6. 8. Some Terms <ul><li>Efficient Market Hypothesis </li></ul><ul><li>Prediction markets </li></ul><ul><li>Specialist </li></ul><ul><li>Market Maker </li></ul>
  7. 9. Terms <ul><li>Efficient markets hypothesis : “prices reflect all available information”. Yet we need to know how this new price gets formed. </li></ul><ul><li>Prediction Markets :”Prediction markets (also known as predictive markets, information markets, decision markets, idea futures, event derivatives, or virtual markets) are speculative markets created for the purpose of making predictions.” </li></ul>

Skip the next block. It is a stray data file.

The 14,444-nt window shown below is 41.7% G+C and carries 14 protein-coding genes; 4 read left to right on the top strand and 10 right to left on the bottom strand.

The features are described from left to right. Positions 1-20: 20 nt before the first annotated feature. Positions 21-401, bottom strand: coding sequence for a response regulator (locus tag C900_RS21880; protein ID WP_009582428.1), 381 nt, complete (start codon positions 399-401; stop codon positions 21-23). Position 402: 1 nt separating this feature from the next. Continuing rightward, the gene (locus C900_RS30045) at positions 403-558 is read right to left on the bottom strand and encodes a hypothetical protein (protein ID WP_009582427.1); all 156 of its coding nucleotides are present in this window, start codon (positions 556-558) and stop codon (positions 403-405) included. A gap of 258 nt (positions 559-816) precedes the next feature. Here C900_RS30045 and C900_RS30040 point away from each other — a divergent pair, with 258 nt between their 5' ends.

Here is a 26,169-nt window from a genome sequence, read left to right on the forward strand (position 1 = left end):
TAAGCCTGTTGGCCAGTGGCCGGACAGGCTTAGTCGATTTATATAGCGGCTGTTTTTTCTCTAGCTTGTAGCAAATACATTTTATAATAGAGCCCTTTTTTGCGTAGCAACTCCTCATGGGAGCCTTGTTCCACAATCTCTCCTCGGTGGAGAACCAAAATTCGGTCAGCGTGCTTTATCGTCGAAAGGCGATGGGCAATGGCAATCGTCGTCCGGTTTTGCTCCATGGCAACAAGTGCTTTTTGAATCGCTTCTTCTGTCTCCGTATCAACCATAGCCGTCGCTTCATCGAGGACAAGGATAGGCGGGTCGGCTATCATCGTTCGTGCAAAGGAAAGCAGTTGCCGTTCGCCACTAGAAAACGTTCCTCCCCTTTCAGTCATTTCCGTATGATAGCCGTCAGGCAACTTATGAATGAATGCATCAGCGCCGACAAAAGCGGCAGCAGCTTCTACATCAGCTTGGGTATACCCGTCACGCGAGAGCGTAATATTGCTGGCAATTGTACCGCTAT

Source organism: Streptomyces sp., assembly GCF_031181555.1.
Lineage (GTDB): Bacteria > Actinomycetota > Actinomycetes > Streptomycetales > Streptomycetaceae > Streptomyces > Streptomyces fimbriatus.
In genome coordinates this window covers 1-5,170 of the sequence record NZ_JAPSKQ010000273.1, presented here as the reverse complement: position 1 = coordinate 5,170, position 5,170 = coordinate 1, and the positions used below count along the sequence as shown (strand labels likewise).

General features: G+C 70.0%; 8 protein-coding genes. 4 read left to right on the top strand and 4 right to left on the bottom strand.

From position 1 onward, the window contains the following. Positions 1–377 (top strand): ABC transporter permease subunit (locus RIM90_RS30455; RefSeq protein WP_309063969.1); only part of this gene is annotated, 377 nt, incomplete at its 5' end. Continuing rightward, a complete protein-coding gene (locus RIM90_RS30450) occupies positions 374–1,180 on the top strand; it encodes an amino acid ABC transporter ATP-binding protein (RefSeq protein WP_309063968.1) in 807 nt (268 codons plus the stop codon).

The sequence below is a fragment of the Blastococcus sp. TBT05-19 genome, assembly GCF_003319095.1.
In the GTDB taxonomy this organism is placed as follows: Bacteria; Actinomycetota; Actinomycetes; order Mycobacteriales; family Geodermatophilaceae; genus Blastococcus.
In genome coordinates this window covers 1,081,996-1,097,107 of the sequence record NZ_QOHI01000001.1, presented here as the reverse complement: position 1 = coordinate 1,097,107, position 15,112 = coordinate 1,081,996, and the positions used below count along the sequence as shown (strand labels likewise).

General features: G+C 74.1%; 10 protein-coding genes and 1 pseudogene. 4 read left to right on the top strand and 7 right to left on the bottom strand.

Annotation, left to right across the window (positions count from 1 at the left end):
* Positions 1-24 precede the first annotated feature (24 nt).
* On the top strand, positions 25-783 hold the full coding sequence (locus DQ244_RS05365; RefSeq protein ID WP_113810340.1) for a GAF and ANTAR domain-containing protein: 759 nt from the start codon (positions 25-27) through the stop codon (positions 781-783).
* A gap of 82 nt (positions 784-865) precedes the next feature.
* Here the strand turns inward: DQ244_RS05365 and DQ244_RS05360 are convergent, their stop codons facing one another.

8. 10. Specialist <ul><li>“ A member of an exchange who acts as the market maker to facilitate the trading of a given stock. The specialist holds an inventory of the stock, posts the bid and ask prices, manages limit orders and executes trades. Specialists are also responsible for managing large movements by trading out of their own inventory. If there is a large shift in demand on the buy or sell side, the specialist will step in and sell out of their inventory to meet the demand until the gap has been narrowed. </li></ul><ul><li>There is usually one specialist per stock who stands ready to step in and buy or sell as many shares as needed to ensure a fair and orderly market in that security.” </li></ul>